Intended for healthcare professionals

Editor's Choice

Ready, steady . . . go?

BMJ 2020; 368 doi: https://doi.org/10.1136/bmj.m984 (Published 12 March 2020) Cite this as: BMJ 2020;368:m984

Read our latest coverage of the coronavirus outbreak

  1. Rebecca Coombes, head of news and views
  1. The BMJ
  1. rcoombes{at}bmj.com
    Follow Rebecca on Twitter @rebeccacoombes

As the gravity of the covid-19 outbreak unfolds, it’s clear that this crisis requires a balanced approach that tells people what they and the health system can do without causing panic.

This week The BMJ publishes a guide for GPs on managing patients with covid-19, pulling together guidance from Public Health England and Health Protection Scotland (doi:10.1136/bmj.m800). It covers identifying potential new cases, how to correctly isolate patients to prevent onward transmission, and referring severely unwell patients safely to hospital. The visual summary it includes is particularly useful.

But even if health professionals know the drill, are they being equipped to do their job safely? Helen Salisbury speaks for many GPs in admitting that she isn’t ready for a pandemic (doi:10.1136/bmj.m944). She says, “We haven’t received our personal protective equipment at our practice or any training in how to use it. We haven’t yet worked out whether, or how, to stop people with respiratory symptoms and fever from walking into our surgery.” She also voices a growing concern that the current criteria for triage are too narrow because they are based on travel or contact with travellers. “As not all reported cases fit this profile, we worry it won’t be enough to keep covid-19 out of our surgery.”

Salisbury also sensibly cautions against dragging patients with long term conditions into surgeries for QOF driven routine checks. “We won’t be prioritising tick boxes this month, and so this year’s QOF should be delayed or abandoned while we focus on more pressing clinical work.”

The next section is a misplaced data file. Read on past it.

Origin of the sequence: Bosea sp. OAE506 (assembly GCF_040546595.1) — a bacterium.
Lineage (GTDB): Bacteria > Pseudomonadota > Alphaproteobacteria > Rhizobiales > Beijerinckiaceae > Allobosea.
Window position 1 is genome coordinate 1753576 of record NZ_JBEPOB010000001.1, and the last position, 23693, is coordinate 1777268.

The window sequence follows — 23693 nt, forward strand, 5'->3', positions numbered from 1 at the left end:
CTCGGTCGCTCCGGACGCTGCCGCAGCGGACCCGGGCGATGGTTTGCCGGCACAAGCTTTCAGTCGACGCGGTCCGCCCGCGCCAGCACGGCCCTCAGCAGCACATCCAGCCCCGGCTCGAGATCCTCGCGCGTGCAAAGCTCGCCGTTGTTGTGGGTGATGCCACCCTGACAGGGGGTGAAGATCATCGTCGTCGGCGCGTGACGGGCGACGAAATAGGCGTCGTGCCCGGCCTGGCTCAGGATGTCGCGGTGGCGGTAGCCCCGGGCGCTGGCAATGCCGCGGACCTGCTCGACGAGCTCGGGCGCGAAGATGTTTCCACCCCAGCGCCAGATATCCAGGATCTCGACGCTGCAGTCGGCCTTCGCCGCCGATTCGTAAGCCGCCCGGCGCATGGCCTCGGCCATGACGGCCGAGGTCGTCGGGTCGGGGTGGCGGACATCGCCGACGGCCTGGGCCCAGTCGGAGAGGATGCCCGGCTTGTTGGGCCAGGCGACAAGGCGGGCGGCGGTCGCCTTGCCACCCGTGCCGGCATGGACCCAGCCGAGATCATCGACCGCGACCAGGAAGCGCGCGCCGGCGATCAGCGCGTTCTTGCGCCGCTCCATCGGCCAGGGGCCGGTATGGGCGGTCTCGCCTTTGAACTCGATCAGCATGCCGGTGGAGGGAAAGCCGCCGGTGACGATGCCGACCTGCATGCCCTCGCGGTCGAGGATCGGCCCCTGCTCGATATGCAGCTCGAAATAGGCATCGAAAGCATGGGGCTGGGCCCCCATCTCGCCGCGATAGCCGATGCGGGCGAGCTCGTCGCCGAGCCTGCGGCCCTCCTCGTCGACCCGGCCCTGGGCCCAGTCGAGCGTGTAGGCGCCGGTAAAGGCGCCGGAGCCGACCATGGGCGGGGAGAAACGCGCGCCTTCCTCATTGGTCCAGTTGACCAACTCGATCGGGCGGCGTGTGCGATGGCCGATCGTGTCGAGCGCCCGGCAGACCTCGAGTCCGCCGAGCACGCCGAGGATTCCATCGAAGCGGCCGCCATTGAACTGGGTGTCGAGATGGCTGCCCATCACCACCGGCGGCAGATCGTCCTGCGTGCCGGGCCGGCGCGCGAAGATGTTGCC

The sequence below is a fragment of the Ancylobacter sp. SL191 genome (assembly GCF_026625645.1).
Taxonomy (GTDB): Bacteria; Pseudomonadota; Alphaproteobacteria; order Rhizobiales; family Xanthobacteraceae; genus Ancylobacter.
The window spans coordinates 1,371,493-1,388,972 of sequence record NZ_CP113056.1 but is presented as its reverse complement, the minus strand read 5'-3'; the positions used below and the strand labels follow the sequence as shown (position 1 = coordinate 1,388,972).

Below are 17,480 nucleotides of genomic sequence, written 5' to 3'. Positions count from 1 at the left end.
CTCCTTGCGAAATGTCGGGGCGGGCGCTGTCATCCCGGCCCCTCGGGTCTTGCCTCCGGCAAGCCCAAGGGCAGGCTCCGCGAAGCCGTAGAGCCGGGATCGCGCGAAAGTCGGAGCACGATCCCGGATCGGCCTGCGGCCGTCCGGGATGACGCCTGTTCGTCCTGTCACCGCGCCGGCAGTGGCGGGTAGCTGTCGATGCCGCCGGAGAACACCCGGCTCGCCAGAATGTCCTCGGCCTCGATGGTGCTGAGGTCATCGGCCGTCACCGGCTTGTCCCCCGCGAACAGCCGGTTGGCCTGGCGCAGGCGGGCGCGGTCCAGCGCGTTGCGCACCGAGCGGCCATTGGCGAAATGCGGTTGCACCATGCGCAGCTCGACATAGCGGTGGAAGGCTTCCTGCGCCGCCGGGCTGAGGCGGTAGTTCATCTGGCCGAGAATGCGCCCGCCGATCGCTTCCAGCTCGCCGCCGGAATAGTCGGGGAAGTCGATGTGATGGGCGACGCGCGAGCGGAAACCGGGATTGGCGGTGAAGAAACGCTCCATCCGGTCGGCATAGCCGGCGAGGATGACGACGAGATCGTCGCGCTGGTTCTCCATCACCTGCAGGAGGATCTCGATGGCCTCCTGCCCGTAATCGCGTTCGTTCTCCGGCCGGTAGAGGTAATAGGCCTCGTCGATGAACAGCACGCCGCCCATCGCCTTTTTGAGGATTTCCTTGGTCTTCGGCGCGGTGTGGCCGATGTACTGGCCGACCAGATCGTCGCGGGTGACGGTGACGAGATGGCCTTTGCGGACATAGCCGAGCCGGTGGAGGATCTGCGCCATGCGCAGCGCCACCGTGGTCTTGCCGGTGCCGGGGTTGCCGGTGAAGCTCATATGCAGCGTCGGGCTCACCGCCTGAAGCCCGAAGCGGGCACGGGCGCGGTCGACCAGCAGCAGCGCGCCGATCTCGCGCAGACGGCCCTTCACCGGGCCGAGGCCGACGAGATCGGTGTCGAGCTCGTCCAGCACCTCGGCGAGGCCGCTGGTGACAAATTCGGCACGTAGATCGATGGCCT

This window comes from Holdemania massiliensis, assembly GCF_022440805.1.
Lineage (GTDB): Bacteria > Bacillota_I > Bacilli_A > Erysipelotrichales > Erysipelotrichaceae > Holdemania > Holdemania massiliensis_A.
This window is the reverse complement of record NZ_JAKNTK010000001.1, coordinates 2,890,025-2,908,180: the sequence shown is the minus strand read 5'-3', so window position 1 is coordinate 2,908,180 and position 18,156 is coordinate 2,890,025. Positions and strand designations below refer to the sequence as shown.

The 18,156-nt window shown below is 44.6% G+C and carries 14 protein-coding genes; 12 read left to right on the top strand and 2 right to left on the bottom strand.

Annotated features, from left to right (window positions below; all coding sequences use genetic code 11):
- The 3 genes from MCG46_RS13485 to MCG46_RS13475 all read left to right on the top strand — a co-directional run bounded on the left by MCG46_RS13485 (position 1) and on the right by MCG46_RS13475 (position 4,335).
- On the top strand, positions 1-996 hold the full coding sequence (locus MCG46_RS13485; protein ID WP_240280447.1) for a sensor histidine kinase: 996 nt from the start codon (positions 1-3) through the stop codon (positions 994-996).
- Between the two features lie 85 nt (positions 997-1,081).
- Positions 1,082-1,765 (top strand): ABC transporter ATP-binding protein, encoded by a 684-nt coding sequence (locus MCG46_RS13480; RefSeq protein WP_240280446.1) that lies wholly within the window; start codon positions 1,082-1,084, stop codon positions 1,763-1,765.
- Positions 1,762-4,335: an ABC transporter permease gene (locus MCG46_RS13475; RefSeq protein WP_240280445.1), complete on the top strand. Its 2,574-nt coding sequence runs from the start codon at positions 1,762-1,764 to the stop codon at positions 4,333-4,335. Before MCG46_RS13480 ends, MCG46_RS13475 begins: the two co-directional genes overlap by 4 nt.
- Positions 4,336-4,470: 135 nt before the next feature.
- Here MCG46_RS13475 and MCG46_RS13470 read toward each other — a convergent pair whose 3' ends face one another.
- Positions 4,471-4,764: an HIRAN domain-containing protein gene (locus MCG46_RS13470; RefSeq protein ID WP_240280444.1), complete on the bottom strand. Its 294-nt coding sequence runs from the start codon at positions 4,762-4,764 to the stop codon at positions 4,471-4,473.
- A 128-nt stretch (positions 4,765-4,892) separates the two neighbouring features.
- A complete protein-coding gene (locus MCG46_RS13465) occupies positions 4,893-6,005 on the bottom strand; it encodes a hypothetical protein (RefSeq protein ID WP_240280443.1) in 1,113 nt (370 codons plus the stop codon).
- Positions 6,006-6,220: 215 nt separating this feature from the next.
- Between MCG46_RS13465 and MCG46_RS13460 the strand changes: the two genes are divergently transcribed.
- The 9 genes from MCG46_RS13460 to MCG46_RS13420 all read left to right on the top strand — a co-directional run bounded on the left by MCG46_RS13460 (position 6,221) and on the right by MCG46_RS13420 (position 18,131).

Elsewhere we pool some answers from experts to questions such as how you can protect yourself if you haven’t been fit tested for the correct masks (doi:10.1136/bmj.m978). The short answer is that your employer has a legal obligation to protect you from harm, and the GMC places doctors under no ethical duty to put themselves at risk.

If avoiding public transport seems a sensible precaution to avoid infection, then now is perhaps a good time to get on your bike. A research study this week (doi:10.1136/bmj.m336) finds that cyclists, when compared with all other commuters, show a reduced risk of cardiovascular disease (by 21%), lower risk of first cancer diagnosis (11%), and lower risk of death (12%). Cycling to work is associated with a higher risk of admission to hospital because of injury, but if you have safe cycling routes nearby what are you waiting for?

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